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Syrian foreign minister extends deadline for property confiscation law following international uproar Open in fullscreen

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Syrian foreign minister extends deadline for property confiscation law following international uproar

Muallem said that Syrians now have a year to prove their property rights [Getty]

Date of publication: 2 June, 2018

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A controversial new property law was announced in April, which would give the Syrian regime the right to seize property from refugees living outside government control.


Syria has extended the deadline for a controversial new property law, giving Syrians a year - rather than a month - to prove their ownership of land.

The law was announced last month would effectively allow the Syrian regime to seize property and lands of citizens living outside areas under its control.

Half of the population have been made refugees due to the war in Syria, the vast majority living in areas outside government control due in part to regime and Russian bombing of opposition towns and cities.

Human Rights Watch has said the law amounts to "forced eviction".

Analysts said that these refugees would be unable to return to these areas, either due to fears of being arrested by regime intelligence services or due to logistical difficulties.

On Saturday, Syria's foreign ministry announced alterations to the bill, known as Decree 10.

It allows Syria's regime to seize private property for zoned developments and compensate proven owners with shares in the new projects.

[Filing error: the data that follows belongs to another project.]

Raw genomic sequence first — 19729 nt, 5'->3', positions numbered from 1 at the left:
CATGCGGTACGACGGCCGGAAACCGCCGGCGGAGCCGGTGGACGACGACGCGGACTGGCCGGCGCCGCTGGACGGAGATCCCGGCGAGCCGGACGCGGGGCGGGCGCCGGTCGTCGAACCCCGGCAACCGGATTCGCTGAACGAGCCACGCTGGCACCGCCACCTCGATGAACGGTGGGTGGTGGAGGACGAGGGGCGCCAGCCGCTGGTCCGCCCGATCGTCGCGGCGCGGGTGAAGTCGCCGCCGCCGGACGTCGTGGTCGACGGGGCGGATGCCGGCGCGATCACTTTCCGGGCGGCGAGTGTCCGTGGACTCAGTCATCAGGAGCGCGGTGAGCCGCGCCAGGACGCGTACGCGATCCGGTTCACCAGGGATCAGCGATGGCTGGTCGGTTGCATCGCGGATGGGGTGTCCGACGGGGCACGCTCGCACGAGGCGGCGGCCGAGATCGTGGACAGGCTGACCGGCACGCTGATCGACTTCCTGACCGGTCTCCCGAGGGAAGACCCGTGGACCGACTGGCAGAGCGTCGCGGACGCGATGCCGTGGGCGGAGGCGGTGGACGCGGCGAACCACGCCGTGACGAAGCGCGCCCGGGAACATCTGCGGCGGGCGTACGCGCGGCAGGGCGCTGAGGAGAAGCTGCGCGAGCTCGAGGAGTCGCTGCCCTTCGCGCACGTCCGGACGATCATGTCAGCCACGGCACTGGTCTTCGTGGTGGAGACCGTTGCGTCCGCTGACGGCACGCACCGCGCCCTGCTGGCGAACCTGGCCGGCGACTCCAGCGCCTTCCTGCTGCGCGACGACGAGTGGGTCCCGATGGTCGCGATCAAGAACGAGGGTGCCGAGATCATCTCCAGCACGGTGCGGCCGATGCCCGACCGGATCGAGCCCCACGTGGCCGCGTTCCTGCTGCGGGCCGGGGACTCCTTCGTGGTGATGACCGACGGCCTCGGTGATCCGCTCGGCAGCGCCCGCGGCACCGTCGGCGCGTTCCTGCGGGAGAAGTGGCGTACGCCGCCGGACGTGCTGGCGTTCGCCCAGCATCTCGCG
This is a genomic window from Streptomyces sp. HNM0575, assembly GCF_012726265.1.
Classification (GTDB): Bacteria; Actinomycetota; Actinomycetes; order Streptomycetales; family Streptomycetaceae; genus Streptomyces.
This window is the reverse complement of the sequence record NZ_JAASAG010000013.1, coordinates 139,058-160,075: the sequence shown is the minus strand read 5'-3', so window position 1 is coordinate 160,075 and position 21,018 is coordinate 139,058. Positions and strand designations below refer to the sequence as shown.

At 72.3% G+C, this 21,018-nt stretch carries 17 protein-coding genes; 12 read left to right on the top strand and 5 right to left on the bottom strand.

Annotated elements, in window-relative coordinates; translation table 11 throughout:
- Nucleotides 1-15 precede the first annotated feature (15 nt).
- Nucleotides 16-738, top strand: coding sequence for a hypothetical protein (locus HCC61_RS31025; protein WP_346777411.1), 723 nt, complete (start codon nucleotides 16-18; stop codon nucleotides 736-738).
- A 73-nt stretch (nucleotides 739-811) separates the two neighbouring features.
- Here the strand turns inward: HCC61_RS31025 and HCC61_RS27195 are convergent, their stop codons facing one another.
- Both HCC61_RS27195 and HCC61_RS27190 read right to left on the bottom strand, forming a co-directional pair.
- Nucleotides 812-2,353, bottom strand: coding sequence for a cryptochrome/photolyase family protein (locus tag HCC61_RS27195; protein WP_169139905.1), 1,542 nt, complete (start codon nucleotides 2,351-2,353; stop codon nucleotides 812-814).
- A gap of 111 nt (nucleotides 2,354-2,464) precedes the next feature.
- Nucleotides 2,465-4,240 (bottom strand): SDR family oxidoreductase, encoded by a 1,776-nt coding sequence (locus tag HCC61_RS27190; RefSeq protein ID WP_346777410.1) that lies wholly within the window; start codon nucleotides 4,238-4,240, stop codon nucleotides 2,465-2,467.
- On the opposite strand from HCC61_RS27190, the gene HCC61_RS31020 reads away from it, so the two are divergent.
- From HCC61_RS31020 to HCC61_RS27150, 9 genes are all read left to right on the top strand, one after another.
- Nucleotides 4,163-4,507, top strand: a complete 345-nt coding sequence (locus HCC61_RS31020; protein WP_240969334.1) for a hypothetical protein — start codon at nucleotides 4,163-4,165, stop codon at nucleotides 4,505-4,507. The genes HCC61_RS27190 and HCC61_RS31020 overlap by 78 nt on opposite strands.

Read also: Syrian refugees the biggest losers with regime's new confiscation law

Syrians now have up to a year - instead of 30 days - to claim shares after a new zone is announced if they prove ownership.

"The time period has been amended and become a year," Foreign Minister Walid Muallem said at a press conference in the Syrian capital.

Muallem said the nationwide law was "necessary" after the regime regained control of the former rebel bastion of Eastern Ghouta outside Damascus in April.

This was done through an intense military assault - which killed hundreds - and evacuation deals, which forced thousands from their homes.

"Property regulation was necessary to restore the rights of the owners," he said.

He accused rebel groups of "burning real estate records" and "manipulating" property deeds in areas under their control.

Some offices holding property deeds are believed to have been destroyed in regime bombing.

Countries that host large numbers of Syrian refugees fear that the new law means they will lose their homes and never be able to return home.

Lebanon's Foreign Minister Gebran Bassil warned that Decree 10 could hinder the return of an estimated 1.5 million Syrian refugees who live in Lebanon.

But Muallem on Saturday dismissed these claims.

"We are keen for displaced Syrians to return to their hometowns and we will provide all necessary facilitations to those who wish to return," he said.

Syria's war erupted in March 2011 when the Syrian regime brutally suppressed peaceful protests.

More than half a million people have been killed, the vast majority from Syrian regime bombing and shelling.

Agencies contributed to this story.

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